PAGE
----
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|Born||10 June 1912|
|Died||25 March 1996(aged 83)|
|Alma mater||University College Dublin|
|Genre||Short story; novel|
|Notable awards||James Tait Black Memorial Prize|
Saoi of Aosdána, 1993
Mary Josephine Lavin (10 June 1912 – 25 March 1996) wrote short stories and novels. An Irishwoman, she is now regarded as a pioneer in the field of women's writing. Well-known Irish writer, the Lord Dunsany, mentored Lavin after her father approached him on her behalf to discuss with him some stories she had written.
Her subject matter often dealt explicitly with concerns of women, as well as a deep Catholic faith (she attended a convent school in Dublin). She is particularly noteworthy for her stories on the topic of widowhood, which are acknowledged to be among her finest. Her husband died in 1954, little over a decade into his marriage. She remarried in 1969. Her second husband, who before his marriage to Lavin had been living abroad, died in 1991 and she was once again a widow, remaining so until her death five years later.
Early life and career
Mary Lavin was born in East Walpole, Massachusetts, in 1912, the only child of Tom and Nora Lavin, an immigrant Irish couple. She attended primary school in East Walpole until the age of ten, when her mother decided to go back to Ireland. Initially, Mary and Nora lived with Nora's family in Athenry in County Galway. Afterwards, they bought a house in Dublin, and Mary's father, too, came back from America to join them.
Mary attended Loreto College, a convent school in Dublin, before going on to study English and French at University College Dublin (UCD). She taught French at Loreto College for a while. As a postgraduate student, she published her first short story, "Miss Holland", which appeared in the Dublin Magazine in 1938. Tom Lavin then approached Lord Dunsany, the well-known Irish writer, on behalf of his daughter and asked him to read some of Mary's unpublished work. Suitably impressed, Lord Dunsany became Mary's literary mentor.
In 1943, Mary published her first book; Tales from Bective Bridge, a volume of ten short stories about life in rural Ireland, was a critical success and won the James Tait Black Memorial Prize for fiction. That same year, Lavin married William Walsh, a Dublin lawyer. Over the next decade, the couple had three daughters and moved to "abbey farm" which they purchased in County Meath, and which included the land around Bective Abbey. Lavin's literary career flourished; she published several novels and collections of short stories during this period. Her first novel The House in Clewe Street was serialised in The Atlantic monthly magazine before its publication in book form in 1945.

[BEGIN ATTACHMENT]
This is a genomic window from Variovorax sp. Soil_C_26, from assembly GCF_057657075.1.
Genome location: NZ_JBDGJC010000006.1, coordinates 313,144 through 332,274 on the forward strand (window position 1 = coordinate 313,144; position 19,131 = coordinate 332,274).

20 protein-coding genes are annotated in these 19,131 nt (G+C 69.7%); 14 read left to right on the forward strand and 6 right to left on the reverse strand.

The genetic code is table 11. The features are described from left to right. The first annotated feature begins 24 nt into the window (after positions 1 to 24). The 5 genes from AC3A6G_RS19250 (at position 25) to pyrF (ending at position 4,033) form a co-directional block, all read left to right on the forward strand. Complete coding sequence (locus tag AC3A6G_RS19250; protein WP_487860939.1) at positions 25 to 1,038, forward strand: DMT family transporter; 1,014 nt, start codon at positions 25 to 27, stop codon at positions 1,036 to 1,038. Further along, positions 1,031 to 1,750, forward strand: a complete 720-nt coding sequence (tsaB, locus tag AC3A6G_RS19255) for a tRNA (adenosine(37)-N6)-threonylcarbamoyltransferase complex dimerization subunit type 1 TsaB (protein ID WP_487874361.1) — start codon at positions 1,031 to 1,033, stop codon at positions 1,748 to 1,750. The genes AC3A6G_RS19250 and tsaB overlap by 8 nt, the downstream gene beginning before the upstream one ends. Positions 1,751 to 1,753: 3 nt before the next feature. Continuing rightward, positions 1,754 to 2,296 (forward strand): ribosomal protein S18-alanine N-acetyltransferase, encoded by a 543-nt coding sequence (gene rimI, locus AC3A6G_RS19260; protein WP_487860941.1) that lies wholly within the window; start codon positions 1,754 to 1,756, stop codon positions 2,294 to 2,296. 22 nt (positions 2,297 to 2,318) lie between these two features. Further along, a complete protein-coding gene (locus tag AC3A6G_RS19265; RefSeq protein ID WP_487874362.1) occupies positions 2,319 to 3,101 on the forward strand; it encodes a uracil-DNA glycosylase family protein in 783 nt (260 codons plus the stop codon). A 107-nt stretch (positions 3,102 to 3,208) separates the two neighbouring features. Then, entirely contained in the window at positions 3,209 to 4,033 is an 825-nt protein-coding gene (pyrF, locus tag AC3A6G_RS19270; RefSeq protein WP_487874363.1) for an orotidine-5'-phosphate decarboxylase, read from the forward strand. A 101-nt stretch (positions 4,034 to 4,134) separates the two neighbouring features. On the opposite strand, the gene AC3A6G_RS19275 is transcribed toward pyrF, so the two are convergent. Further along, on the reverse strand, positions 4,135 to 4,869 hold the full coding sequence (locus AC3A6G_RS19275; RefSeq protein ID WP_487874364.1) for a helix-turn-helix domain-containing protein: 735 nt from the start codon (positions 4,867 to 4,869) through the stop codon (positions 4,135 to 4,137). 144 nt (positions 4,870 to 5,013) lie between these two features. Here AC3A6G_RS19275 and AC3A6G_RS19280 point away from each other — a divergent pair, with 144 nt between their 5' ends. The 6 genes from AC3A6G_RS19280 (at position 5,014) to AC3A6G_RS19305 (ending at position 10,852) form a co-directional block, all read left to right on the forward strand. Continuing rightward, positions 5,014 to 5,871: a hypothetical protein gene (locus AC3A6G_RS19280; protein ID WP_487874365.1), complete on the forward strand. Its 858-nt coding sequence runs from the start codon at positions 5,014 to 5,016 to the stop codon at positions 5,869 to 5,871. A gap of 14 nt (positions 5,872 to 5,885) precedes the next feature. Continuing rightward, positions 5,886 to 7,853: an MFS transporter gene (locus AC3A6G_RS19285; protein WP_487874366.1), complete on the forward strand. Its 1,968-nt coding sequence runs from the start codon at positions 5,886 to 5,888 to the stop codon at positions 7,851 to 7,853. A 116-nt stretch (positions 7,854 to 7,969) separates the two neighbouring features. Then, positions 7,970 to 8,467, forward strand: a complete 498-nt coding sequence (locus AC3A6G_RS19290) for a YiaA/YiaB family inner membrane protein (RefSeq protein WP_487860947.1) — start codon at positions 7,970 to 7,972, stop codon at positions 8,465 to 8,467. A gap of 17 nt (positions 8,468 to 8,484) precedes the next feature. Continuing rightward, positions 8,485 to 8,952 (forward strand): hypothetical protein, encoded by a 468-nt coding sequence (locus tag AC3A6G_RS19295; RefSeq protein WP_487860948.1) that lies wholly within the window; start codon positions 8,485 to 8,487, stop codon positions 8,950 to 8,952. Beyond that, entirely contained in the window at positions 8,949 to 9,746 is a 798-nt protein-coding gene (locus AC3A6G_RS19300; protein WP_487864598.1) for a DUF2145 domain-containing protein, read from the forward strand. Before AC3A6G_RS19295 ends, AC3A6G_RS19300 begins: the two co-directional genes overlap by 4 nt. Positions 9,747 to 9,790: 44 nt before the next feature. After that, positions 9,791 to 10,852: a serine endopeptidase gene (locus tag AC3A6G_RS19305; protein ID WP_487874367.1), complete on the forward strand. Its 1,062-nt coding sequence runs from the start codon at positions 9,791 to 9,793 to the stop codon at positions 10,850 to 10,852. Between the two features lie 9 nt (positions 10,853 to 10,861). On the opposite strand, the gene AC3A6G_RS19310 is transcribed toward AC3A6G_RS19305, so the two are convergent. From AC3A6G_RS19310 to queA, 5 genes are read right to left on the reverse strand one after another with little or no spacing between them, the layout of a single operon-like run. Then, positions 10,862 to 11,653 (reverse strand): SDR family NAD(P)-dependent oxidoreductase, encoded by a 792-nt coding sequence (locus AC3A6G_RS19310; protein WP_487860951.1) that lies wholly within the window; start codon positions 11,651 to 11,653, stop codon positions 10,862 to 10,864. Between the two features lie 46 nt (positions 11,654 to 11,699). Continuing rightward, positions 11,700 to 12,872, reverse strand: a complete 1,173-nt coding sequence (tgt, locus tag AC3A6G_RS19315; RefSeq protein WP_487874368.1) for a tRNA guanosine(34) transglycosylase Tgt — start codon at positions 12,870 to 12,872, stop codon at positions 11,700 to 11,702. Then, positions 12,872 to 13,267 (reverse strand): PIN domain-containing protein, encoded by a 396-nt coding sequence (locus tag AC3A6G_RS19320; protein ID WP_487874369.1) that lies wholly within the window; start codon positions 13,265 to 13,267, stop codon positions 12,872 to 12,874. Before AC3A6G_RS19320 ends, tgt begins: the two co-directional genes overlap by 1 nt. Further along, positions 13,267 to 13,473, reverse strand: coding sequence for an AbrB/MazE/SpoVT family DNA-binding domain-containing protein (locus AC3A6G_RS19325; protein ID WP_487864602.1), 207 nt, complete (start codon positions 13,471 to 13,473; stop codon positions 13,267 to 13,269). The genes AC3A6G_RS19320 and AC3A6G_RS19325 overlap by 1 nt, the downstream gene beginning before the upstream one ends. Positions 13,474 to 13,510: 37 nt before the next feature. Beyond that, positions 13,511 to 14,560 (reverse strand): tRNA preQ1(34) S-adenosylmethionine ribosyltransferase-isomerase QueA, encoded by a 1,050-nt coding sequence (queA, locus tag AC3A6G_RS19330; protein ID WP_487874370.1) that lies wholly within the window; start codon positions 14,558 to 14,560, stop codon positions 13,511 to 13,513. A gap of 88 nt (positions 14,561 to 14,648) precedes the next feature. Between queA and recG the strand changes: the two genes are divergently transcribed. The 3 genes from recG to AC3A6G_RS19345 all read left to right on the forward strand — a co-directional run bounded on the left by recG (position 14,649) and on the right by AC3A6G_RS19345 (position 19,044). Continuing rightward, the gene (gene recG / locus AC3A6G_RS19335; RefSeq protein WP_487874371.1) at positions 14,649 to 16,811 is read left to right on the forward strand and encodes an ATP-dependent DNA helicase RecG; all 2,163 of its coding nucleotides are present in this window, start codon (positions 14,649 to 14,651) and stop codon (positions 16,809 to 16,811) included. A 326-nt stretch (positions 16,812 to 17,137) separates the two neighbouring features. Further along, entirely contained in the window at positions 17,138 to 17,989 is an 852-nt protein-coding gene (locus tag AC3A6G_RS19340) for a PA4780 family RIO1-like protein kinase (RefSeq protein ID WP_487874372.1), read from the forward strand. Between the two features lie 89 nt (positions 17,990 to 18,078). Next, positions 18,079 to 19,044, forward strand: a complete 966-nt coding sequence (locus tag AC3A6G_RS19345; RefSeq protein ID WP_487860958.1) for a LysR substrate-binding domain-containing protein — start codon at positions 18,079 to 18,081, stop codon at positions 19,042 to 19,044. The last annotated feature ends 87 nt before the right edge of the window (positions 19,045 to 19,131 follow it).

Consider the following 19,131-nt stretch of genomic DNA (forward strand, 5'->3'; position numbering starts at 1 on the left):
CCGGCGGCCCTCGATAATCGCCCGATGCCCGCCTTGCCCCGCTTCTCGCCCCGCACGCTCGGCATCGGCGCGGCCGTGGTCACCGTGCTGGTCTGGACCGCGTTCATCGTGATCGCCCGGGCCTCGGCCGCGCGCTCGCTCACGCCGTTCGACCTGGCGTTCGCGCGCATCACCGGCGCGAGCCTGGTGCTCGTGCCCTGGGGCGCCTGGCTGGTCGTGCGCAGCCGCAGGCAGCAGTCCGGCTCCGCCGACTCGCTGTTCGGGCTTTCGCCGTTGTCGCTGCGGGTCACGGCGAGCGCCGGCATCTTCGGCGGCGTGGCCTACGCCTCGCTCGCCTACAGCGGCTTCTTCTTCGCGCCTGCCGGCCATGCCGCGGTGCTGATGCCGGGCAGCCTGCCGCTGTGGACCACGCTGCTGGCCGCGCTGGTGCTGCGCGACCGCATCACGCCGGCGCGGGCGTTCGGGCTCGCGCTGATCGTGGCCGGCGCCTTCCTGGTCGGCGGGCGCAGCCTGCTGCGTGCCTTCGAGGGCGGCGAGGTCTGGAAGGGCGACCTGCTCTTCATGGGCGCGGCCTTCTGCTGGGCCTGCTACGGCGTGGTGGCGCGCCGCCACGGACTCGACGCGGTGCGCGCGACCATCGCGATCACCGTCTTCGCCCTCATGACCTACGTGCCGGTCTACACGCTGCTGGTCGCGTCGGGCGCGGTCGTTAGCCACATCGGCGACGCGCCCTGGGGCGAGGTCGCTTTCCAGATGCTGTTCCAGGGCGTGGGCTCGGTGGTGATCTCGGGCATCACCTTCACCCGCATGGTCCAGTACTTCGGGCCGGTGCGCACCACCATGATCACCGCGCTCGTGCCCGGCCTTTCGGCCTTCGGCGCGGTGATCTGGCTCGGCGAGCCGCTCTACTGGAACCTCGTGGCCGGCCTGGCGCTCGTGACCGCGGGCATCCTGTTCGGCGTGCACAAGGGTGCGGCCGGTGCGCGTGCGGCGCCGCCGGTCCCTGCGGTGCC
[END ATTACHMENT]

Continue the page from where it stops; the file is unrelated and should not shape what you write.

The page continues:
Widowhood and later career
In 1954, William Walsh died. Lavin, her reputation as a major writer already well-established, was left to confront her responsibilities alone. She raised her three daughters and kept the family farm going at the same time. She also managed to keep her literary career on track, continuing to publish short stories and winning several awards for her work, including the Katherine Mansfield Prize in 1961, Guggenheim Fellowships in 1959 and 1961, and an honorary doctorate from UCD in 1968. Some of her stories written during this period, dealing with the topic of widowhood, are acknowledged to be among her finest.
Lavin remarried in 1969. Michael Scott was an old friend from Mary's student days in University College. He had been a Jesuit priest in Australia, but had obtained release from his vows from Rome and returned to Ireland. The two remained together until Scott's death in 1991.
In 1992, the members of Aosdána elected Lavin - now retired - Saoi for achieving "singular and sustained distinction" in literature. Aosdána is an affiliation of creative artists in Ireland, and the title of Saoi one of the highest honours in Irish culture.
- Tales from Bective Bridge, Little, Brown, 1942; Tales From Bective Bridge. Faber & Faber. 15 May 2012. ISBN 978-0-571-29531-9. Retrieved 7 August 2013.
- The Long Ago, Michael Joseph, 1944
- The House at Clewe Street, Little, Brown, 1945; Faber & Faber, Limited, 2009, ISBN
- The Becker Wives, Michael Joseph, 1946
- At Sally Gap
- Mary O'Grady, Little, Brown, 1950 (novel)
- A Single Lady, Michael Joseph, 1951
- The Patriot Son, M. Joseph, 1956
- A Likely Story, Macmillan, 1957; Literary Licensing, LLC, 2012, ISBN 9781258335496
- Selected Stories, Macmillan, 1959
- The Great Wave, Macmillan, 1961
- The Stories of Mary Lavin (Volume 1)
- In the Middle of the Fields, Constable, 1967; Macmillan, 1969
- Happiness, Constable, 1970, New Island Books, 2012, ISBN 9781848401044
- The Second Best Children in the World, Houghton Mifflin, 1972, ISBN 9780395138960
- Collected stories. Houghton Mifflin. 1971. Retrieved 7 August 2013.
- A memory and other stories. Houghton Mifflin. 1973. Retrieved 7 August 2013.
- The Stories of Mary Lavin (Volume 2)
- The Shrine and other stories, Houghton Mifflin, 1977, ISBN 9780395257739
- A family likeness and other stories. Constable. 1985. Retrieved 7 August 2013.
- A Cup of Tea
- In a Cafe: Selected Stories. Penguin. 1999. ISBN 978-0-14-118040-3. Retrieved 7 August 2013.
- [Tales from Bective Bridge, reprinted in paperback, Poolbeg Press 1978]
- "Archived copy". Archived from the original on 7 August 2008. Retrieved 20 August 2008.CS1 maint: archived copy as title (link)
- [As listed opposite title page of 'A Family Likeness and other stories', Constable London, 1985, ISBN 0-09-466670-9]
- Bowen, Zack R. Mary Lavin, Bucknell University Press, 1975, ISBN 9780838777626
- Peterson, Richard F.. Mary Lavin, Twayne Publishers, 1978, ISBN 9780805767070
- Kelly, Angeline A. (February 1980). Mary Lavin, quiet rebel: a study of her short stories. Barnes & Noble Books. ISBN 978-0-06-493617-0.; Wolfhound Press, 1997, ISBN 9780863271236